The clock is ticking to avoid delisting on NYSE
By: Dave Rauf
“The Company intends to develop and submit this business plan within the required timeframe, and to identify measures that are in the best interests of the Company and its stockholders.” – Tupperware
Tupperware is at risk of getting delisted by the New York Stock Exchange (NYSE) for noncompliance, following the direct-selling giant disclosing in April that it might go bankrupt.
The latest in a growing list of issues for the maker of food storage containers and kitchen goods is the result of its average global market capitalization being less than $50 million over a 30-trading-day period. Also, its stockholders’ equity was less than $50 million when last reported, according to a regulatory filing.
SEC Sets Deadline
In the Securities and Exchange Commission (SEC) filing, Tupperware says it received notice from regulators on June 1 that it has 45 days to submit a business plan to the NYSE to remedy the issue. That plan, according to the filing, must present “definitive action the Company has taken, or is taking, which would bring the Company into compliance with the minimum global market capitalization listing standard.”
Tupperware stated, “The Company intends to develop and submit this business plan within the required timeframe, and to identify measures that are in the best interests of the Company and its stockholders.”
Another issue at hand: Tupperware’s average closing stock price was less than $1.00 over 30 consecutive trading days. It now has six months to fix that issue by having a closing share price of $1.00 on the last day of the month and an average stock price of $1.00 through the prior 30-day trading period.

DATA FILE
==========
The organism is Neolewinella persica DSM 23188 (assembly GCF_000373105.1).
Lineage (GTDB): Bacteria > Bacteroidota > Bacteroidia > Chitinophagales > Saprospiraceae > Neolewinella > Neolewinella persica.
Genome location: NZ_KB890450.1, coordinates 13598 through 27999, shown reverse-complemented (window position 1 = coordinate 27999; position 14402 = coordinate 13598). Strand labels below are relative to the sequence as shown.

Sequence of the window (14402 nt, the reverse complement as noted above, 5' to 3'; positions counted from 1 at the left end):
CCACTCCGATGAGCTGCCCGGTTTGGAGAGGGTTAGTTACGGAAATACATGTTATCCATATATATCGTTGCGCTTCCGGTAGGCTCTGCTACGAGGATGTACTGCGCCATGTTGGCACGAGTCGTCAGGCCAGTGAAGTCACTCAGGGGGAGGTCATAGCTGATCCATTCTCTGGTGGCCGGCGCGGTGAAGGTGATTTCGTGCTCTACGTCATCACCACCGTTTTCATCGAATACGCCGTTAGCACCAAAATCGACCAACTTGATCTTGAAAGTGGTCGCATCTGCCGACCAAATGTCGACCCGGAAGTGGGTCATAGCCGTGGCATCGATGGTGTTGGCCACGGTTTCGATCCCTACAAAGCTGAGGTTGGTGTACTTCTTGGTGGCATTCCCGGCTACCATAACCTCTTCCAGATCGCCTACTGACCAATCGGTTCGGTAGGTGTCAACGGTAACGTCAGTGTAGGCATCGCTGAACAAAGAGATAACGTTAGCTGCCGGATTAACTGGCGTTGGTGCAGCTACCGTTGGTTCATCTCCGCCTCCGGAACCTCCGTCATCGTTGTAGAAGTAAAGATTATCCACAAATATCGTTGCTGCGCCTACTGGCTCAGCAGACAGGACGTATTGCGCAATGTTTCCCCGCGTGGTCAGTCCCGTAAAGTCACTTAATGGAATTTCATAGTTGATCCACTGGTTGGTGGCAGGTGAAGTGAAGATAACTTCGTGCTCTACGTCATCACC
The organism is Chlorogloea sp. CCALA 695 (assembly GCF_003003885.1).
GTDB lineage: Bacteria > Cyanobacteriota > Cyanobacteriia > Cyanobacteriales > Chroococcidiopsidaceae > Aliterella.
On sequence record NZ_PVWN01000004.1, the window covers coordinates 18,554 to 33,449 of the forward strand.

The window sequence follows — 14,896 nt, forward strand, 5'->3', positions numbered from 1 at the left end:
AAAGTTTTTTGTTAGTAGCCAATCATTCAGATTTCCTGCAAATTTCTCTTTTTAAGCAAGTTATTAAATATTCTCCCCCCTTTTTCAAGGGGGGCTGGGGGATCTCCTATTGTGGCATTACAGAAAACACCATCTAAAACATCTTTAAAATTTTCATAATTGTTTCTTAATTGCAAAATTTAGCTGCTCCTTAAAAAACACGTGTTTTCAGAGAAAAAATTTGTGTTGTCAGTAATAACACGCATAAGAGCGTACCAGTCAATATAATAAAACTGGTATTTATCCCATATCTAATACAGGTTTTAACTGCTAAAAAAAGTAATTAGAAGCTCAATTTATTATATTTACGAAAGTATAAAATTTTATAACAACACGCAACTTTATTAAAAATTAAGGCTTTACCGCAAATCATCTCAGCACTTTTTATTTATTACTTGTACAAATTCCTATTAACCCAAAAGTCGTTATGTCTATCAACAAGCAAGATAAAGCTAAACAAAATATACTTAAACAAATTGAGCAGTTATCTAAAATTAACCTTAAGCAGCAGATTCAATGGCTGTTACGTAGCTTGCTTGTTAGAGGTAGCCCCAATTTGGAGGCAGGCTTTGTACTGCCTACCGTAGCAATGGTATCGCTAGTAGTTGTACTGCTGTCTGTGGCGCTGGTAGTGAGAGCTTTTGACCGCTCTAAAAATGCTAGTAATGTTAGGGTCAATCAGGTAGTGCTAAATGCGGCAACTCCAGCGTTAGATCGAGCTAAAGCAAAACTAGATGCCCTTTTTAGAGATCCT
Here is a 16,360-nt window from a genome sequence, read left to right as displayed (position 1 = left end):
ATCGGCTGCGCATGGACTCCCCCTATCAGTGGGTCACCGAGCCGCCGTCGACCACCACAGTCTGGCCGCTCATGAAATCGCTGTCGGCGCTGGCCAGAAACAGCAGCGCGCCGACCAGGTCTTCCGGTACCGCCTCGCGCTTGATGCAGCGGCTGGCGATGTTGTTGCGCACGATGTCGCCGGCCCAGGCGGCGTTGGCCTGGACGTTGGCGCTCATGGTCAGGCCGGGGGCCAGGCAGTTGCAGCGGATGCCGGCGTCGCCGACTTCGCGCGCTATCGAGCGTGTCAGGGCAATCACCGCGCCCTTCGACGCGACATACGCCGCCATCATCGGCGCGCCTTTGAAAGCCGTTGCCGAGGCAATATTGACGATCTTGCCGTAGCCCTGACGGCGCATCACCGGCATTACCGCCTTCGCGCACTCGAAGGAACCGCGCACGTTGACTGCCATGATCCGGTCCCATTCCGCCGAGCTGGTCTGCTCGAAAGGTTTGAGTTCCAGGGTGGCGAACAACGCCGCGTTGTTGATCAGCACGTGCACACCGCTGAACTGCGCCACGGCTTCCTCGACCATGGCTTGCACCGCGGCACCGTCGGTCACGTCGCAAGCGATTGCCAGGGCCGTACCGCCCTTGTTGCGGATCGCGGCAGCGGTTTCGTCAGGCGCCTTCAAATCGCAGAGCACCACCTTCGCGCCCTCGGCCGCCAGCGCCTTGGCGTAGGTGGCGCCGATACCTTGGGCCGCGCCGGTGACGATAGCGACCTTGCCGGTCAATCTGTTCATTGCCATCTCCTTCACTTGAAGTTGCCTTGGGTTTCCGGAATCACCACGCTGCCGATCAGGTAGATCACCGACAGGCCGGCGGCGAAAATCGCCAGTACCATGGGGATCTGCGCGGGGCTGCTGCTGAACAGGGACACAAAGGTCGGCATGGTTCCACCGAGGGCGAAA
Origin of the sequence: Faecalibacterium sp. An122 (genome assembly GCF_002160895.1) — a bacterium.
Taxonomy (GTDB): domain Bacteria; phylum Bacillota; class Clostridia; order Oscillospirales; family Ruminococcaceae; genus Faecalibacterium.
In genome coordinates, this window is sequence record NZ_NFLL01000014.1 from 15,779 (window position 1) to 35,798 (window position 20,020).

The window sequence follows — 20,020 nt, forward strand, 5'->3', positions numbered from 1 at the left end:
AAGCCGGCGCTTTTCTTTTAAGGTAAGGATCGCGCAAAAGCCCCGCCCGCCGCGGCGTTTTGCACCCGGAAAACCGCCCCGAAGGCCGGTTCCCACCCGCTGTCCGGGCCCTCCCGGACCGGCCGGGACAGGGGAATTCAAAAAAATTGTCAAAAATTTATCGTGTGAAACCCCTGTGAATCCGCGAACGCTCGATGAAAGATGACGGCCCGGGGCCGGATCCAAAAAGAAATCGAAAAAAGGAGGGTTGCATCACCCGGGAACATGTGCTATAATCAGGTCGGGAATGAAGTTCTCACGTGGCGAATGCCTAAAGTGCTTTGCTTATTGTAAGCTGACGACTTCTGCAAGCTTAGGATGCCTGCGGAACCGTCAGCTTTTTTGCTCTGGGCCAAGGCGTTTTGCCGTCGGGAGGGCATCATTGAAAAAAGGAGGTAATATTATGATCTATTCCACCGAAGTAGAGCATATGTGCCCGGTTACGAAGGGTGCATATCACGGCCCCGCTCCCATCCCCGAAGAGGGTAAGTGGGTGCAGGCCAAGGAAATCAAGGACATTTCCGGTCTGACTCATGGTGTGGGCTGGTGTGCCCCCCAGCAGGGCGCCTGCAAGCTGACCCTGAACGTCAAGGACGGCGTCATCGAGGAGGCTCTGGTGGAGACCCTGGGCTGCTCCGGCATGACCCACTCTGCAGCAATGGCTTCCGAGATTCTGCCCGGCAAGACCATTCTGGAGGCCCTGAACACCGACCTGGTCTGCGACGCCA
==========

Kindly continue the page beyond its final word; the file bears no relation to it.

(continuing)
Tupperware’s stock price remained under $1.00 as of June 16, trading at around $0.91 at close. In the filing, Tupperware says the NYSE’s latest notice “has no immediate effect on the listing of the Company’s common stock.”
The June 1 noncompliance notification to Tupperware was the second from the NYSE in three months, amid concerns from company executives that it could go out of business without an infusion of additional money.
In April, the NYSE said Tupperware could be delisted after the company did not file an annual report. Tupperware had said that it expected to file its report with the SEC within 30 days, but never did. Now, the company says it expects to file that annual report by mid-July, along with a first-quarter earnings report for 2023 by early September, according to the SEC filing.
If Tupperware gets delisted from the NYSE for any of its pending noncompliance issues, the company’s stock will begin to be traded as a penny stock on the over-the-counter-market.
The company’s string of noncompliance issues with the NYSE comes as it braces to survive. Earlier this year, Tupperware warned it could be going out of business.
In an April filing with the SEC, Tupperware said “there is substantial doubt about the company’s ability to continue as a going concern due to anticipated non-compliance with financial covenants and inadequate liquidity to fund its operating costs and obligations in the near term.”
At the time, the company said that it could violate the obligations made in its credit agreement and that it needed more cash flow.
Financing Discussed, Restructuring Officer Appointed